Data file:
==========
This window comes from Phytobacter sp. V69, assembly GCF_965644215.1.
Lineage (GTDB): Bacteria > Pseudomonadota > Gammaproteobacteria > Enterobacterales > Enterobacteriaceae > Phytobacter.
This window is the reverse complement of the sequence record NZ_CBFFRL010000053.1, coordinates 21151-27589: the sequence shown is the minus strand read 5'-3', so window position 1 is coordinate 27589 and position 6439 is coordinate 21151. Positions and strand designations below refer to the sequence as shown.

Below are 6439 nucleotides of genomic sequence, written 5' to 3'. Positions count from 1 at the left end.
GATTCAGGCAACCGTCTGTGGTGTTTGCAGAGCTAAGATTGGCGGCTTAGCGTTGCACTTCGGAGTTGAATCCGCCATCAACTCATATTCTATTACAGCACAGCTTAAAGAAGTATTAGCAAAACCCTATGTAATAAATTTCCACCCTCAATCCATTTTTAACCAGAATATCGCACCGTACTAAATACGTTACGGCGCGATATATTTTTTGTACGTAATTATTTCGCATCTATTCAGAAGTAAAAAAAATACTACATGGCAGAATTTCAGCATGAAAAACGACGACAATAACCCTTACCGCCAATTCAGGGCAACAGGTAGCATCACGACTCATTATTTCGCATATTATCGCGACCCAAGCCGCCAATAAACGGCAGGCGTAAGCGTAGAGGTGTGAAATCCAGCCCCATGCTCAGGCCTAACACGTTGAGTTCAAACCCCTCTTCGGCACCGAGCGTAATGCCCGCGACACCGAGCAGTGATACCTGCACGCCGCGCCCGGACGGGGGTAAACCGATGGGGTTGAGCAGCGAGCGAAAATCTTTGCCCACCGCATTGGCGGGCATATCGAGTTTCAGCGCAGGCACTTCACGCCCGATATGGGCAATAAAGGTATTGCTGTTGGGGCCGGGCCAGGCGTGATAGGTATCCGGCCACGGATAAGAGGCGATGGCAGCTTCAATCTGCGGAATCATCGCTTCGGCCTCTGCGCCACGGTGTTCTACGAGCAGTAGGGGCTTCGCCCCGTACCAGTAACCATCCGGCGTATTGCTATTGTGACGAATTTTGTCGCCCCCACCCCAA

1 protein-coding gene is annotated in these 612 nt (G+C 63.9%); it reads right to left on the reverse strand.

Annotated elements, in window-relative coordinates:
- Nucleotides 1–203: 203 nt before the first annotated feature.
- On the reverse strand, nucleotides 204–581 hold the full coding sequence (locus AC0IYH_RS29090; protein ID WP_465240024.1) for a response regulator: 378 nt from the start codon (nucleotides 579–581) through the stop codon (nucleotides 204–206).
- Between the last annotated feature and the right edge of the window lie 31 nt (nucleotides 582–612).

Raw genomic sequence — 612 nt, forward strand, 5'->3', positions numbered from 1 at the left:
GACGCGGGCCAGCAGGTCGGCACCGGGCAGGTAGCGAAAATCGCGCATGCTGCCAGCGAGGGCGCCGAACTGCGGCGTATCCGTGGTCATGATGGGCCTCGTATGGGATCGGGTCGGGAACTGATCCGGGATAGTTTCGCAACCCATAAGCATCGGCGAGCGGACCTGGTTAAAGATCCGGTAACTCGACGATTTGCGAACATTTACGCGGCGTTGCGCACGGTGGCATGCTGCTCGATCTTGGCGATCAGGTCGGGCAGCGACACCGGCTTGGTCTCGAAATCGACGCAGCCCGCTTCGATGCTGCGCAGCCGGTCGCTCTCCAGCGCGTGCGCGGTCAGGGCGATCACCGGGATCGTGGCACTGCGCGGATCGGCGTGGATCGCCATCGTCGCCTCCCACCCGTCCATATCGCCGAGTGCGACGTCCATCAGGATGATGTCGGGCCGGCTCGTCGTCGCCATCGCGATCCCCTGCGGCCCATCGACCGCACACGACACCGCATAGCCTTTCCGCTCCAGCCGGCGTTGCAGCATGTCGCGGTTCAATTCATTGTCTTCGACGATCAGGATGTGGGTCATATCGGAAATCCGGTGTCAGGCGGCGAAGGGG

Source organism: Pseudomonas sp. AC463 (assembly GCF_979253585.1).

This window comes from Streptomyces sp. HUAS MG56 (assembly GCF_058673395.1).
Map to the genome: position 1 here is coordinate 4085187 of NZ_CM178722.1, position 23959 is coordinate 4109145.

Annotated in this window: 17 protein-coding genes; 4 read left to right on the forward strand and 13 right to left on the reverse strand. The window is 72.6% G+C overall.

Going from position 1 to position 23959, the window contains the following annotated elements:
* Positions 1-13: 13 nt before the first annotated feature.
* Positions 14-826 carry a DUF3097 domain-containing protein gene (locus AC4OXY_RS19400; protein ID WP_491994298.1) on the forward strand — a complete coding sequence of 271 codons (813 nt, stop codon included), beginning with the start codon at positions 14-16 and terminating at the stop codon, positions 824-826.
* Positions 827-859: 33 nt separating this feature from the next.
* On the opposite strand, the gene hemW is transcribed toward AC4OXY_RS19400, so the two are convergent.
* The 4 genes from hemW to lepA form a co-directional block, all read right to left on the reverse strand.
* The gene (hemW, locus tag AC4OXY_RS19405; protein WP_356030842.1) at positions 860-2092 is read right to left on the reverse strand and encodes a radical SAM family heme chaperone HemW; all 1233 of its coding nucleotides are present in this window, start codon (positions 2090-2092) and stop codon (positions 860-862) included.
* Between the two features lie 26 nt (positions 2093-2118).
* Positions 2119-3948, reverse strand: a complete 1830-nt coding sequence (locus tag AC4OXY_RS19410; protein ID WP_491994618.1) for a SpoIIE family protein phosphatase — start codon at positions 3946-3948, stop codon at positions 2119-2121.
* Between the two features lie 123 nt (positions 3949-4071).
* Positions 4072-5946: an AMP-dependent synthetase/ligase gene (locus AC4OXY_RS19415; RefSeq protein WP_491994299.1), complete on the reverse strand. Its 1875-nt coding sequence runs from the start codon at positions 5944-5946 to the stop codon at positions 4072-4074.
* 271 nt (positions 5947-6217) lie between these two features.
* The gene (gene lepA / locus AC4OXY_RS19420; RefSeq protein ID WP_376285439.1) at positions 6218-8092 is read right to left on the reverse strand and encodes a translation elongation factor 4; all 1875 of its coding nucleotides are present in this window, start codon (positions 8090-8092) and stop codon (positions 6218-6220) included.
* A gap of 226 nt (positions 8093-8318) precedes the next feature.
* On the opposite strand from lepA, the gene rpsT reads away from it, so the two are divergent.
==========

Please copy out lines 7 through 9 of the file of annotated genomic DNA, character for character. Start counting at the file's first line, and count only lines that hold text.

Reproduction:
Annotated elements, in window-relative coordinates:
- Nucleotides 1–203: 203 nt before the first annotated feature.
- On the reverse strand, nucleotides 204–581 hold the full coding sequence (locus AC0IYH_RS29090; protein ID WP_465240024.1) for a response regulator: 378 nt from the start codon (nucleotides 579–581) through the stop codon (nucleotides 204–206).